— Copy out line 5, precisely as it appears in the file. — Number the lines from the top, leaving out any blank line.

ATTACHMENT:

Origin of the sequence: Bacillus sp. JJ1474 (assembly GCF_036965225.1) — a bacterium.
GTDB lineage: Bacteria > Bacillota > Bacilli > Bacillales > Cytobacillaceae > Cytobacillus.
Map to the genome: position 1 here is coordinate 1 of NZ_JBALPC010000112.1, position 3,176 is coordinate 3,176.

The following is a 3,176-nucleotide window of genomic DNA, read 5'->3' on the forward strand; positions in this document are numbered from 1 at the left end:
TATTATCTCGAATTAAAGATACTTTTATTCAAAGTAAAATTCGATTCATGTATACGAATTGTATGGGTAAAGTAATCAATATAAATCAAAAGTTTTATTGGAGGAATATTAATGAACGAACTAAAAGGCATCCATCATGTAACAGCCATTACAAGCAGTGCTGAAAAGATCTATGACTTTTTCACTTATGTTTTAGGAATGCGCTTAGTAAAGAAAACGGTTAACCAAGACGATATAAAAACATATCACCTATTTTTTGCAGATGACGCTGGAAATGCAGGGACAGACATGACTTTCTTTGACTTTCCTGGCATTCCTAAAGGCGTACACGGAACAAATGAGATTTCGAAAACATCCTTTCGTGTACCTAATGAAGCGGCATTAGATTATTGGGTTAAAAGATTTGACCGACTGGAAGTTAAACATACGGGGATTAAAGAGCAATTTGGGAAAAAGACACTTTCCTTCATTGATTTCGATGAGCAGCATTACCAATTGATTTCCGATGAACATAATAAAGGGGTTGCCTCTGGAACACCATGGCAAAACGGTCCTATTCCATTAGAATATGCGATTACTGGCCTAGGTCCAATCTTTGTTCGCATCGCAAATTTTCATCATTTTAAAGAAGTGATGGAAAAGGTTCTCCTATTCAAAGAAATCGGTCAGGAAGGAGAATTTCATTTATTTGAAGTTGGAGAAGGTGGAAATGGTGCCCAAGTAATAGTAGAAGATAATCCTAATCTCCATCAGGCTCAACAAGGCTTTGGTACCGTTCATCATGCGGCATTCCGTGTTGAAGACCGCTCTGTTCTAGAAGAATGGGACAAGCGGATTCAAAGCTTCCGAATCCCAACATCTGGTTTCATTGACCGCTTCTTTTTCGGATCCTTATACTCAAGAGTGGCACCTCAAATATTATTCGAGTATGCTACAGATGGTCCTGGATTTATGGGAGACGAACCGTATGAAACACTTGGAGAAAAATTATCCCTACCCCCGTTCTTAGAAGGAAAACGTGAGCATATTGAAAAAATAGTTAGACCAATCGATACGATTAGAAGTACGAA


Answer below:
TATTATCTCGAATTAAAGATACTTTTATTCAAAGTAAAATTCGATTCATGTATACGAATTGTATGGGTAAAGTAATCAATATAAATCAAAAGTTTTATTGGAGGAATATTAATGAACGAACTAAAAGGCATCCATCATGTAACAGCCATTACAAGCAGTGCTGAAAAGATCTATGACTTTTTCACTTATGTTTTAGGAATGCGCTTAGTAAAGAAAACGGTTAACCAAGACGATATAAAAACATATCACCTATTTTTTGCAGATGACGCTGGAAATGCAGGGACAGACATGACTTTCTTTGACTTTCCTGGCATTCCTAAAGGCGTACACGGAACAAATGAGATTTCGAAAACATCCTTTCGTGTACCTAATGAAGCGGCATTAGATTATTGGGTTAAAAGATTTGACCGACTGGAAGTTAAACATACGGGGATTAAAGAGCAATTTGGGAAAAAGACACTTTCCTTCATTGATTTCGATGAGCAGCATTACCAATTGATTTCCGATGAACATAATAAAGGGGTTGCCTCTGGAACACCATGGCAAAACGGTCCTATTCCATTAGAATATGCGATTACTGGCCTAGGTCCAATCTTTGTTCGCATCGCAAATTTTCATCATTTTAAAGAAGTGATGGAAAAGGTTCTCCTATTCAAAGAAATCGGTCAGGAAGGAGAATTTCATTTATTTGAAGTTGGAGAAGGTGGAAATGGTGCCCAAGTAATAGTAGAAGATAATCCTAATCTCCATCAGGCTCAACAAGGCTTTGGTACCGTTCATCATGCGGCATTCCGTGTTGAAGACCGCTCTGTTCTAGAAGAATGGGACAAGCGGATTCAAAGCTTCCGAATCCCAACATCTGGTTTCATTGACCGCTTCTTTTTCGGATCCTTATACTCAAGAGTGGCACCTCAAATATTATTCGAGTATGCTACAGATGGTCCTGGATTTATGGGAGACGAACCGTATGAAACACTTGGAGAAAAATTATCCCTACCCCCGTTCTTAGAAGGAAAACGTGAGCATATTGAAAAAATAGTTAGACCAATCGATACGATTAGAAGTACGAA